Nissan planning to create a comprehensive EV ecosystem

Nissan has formulated a plan for electric vehicles by introducing new ways to utilise their batteries’ ability to store and share energy.

Under the plan, called Nissan Energy, owners of Nissan's electric vehicles will be able to easily connect their cars with energy systems to charge their batteries, power homes and businesses or feed energy back to power grids. The company will also develop new ways to reuse electric car batteries.

Nissan has already begun programmes in the US, Japan and Europe aimed at creating an “ecosystem” around its range of electric vehicles, including the Nissan Leaf, the world's best-selling electric car. Nissan Energy brings these initiatives together as part of the company's Nissan Intelligent Mobility strategy.

“Nissan Energy will enable our customers to use their electric cars for much more than just driving, now they can be used in nearly every aspect of the customer's lives,” said Executive Vice President Daniele Schillaci, Nissan's global head of marketing, sales and electric vehicles. “Our Nissan Intelligent Mobility vision calls for changing how cars are integrated with society, and Nissan Energy turns that vision into reality.”

Nissan Energy will establish new standards for connecting vehicles to energy systems through three key initiatives: Nissan Energy Supply, Nissan Energy Share and Nissan Energy Storage.

High-profile Nissan Energy initiatives extend to a variety of locations, including Nissan's North American headquarters:

Nissan North America will be piloting the use of Leaf vehicles to assist in powering its headquarters facilities during peak electrical demand times, anticipating significant cost savings
Hagen, Germany: Leaf vehicles will be used as a reserve for the German electricity grid, in an innovative pilot project involving Nissan, technology company The Mobility House, energy supplier Enervie and transmission system operator Amprion
Japan: Nissan is working with partners such as electric and telecom companies, conducting field tests of vehicle-to-grid and virtual power plant systems to confirm and promote opportunities for electric vehicles to assist with managing energy.
Nissan Energy Supply: Customers want to charge their electric vehicles when it's most convenient, and the majority of charging takes place at home. Nissan's efforts to assist customers includes verifying whether charging equipment, such as electrical sockets or wall boxes, can be connected to Nissan electric vehicles safely.

Away from home, customers can make use of the fast-growing CHAdeMO charging network - one of the world's largest, with more than 22,000 quick-charging points globally. Finding charging locations and hooking into the network - allowing Nissan Energy Supply to come alive - is made possible through the revised LEAF navigation system and easily available NissanConnect app.

Nissan Energy Share: The batteries in an electric car can do more than just power the vehicle; they can also serve as mobile energy storage devices. Nissan vehicles already on the road contain more than 10 GWh of combined storage potential. Nissan Energy Share capabilities connect the vehicles with society's infrastructure to allow them to share their high-capacity battery power with a connected home or building.

They also allow the cars to link to the local energy grid to act as virtual power plants - supplying the vehicle's power to the grid and contributing to efficient energy management. Thanks to these capabilities, customers will be able to share spare battery capacity without compromising their mobility.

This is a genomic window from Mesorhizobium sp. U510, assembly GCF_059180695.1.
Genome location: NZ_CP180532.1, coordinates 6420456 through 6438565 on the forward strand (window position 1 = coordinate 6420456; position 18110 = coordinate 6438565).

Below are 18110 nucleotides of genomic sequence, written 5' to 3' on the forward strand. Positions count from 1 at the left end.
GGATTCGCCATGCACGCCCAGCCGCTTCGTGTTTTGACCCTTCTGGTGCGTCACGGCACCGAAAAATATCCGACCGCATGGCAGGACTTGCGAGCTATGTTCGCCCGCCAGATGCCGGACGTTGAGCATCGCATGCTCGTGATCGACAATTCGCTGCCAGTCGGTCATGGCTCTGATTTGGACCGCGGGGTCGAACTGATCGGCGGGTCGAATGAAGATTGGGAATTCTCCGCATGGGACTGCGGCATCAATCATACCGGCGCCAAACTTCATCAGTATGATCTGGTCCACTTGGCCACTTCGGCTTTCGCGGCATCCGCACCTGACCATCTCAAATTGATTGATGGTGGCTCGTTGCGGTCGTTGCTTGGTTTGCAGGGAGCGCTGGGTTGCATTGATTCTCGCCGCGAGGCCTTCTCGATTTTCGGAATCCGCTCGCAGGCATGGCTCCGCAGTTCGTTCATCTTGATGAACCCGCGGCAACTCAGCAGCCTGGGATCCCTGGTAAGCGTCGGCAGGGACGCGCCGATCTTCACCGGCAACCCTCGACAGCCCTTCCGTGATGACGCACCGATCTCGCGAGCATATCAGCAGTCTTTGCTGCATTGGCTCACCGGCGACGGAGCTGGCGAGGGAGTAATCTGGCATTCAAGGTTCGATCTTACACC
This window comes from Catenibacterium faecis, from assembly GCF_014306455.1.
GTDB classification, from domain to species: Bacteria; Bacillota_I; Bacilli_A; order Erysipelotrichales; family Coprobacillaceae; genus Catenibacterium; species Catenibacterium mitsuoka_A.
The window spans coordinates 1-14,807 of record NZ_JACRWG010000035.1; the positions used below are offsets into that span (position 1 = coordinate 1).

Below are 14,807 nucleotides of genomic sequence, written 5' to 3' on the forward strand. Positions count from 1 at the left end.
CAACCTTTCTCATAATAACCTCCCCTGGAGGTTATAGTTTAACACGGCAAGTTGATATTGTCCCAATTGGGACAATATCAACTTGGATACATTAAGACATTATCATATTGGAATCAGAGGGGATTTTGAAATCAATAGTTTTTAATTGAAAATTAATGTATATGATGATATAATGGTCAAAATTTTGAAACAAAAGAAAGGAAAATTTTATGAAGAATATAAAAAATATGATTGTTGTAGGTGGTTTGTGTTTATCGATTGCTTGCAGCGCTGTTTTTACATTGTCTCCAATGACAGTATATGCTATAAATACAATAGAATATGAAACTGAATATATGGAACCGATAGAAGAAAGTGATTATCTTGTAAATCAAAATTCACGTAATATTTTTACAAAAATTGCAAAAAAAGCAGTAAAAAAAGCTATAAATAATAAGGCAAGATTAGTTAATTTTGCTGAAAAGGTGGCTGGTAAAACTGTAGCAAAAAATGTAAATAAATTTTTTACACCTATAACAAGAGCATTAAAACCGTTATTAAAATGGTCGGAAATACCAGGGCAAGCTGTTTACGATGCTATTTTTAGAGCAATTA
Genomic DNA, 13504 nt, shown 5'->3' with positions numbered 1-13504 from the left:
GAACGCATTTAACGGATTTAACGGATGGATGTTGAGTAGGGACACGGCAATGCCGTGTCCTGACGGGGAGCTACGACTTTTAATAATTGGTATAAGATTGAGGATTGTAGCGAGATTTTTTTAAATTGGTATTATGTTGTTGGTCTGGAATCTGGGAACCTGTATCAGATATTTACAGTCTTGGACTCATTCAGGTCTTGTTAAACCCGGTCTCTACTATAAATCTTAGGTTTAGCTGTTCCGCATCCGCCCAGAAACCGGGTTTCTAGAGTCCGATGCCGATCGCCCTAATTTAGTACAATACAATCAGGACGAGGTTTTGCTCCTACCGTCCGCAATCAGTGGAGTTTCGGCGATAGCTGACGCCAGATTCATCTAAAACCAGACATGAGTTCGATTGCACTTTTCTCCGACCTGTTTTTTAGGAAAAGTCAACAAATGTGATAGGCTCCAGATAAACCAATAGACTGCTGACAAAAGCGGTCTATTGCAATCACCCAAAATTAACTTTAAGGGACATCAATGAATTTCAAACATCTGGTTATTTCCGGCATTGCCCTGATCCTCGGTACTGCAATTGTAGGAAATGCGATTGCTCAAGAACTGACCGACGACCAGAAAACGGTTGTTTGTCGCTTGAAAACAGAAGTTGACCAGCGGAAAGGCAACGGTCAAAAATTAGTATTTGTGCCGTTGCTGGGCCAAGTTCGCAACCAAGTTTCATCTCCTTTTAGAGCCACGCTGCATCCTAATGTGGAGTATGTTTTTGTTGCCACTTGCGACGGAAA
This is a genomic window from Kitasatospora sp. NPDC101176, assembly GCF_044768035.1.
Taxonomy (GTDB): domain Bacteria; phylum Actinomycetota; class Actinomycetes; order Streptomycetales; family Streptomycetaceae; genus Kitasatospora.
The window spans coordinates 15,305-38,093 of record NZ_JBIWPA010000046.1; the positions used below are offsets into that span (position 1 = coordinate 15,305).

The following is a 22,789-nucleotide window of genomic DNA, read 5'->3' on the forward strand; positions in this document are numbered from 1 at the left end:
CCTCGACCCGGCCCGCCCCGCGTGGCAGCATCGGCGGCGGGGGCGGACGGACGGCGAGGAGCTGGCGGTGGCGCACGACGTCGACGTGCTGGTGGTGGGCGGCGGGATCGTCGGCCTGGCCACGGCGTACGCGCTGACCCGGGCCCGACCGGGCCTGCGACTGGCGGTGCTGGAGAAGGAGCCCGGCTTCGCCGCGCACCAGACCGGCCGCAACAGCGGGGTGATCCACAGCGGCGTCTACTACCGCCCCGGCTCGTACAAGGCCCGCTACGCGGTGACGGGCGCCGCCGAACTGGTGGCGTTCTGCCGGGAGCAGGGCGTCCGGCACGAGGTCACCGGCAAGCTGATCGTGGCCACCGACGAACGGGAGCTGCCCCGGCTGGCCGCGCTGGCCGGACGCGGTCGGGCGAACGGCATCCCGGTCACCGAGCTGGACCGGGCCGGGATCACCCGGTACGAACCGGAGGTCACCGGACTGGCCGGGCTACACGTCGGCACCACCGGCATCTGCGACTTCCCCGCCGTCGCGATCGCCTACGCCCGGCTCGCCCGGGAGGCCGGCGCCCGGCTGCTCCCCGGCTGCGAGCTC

Nissan has already carried out Energy Share pilot programs in Japan, the U.S., Europe and other markets, collaborating with several companies and organisations. Once the pilot tests are completed, Nissan will be ready to rapidly commercialize the systems.

Vehicle-to-home (V2H): Nissan is working with partners to bring inexpensive equipment to the market to popularize V2H. Using V2H, owners of Nissan electric vehicles can use their cars as a power source for the household to save money on electricity bills, or as backup power during blackouts or emergencies. This allows the usage of renewable energy when available, or when electricity is cheaper.
Vehicle-to-building (V2B): Similar to V2H, V2B makes use of electric vehicle batteries to store energy for buildings and businesses. However, a V2B system can involve hundreds of vehicles to realise major cost savings for a company. Full-scale trials of V2B systems have already started in many countries, and Nissan has been working with partners with the aim of bringing the systems to market in 2019.
Vehicle-to-grid (V2G): Nissan has formed partnerships with utility companies and governments to harness V2G capabilities. In trials in Europe, Nissan cars are providing multiple services to the electricity grid - helping balance energy networks and incorporate renewable energy. Working with partners, Nissan is piloting ways to let customers earn additional income by sharing energy from their vehicles when they are not being otherwise used, without affecting the customer's mobility needs or the health of the vehicles.
Nissan Energy Storage: The life of a Nissan electric vehicle's battery isn't over after it has finished powering the car. The battery can be recycled and refurbished for a number of different uses, from powering electric forklifts and generators to supplying energy to a sports arena. As more and more customers switch to electric cars, the availability of used lithium-ion batteries is expected to increase significantly as owners replace their vehicles.

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Nissan planning to create a comprehensive EV ecosystem
Modified on Wednesday 28th November 2018
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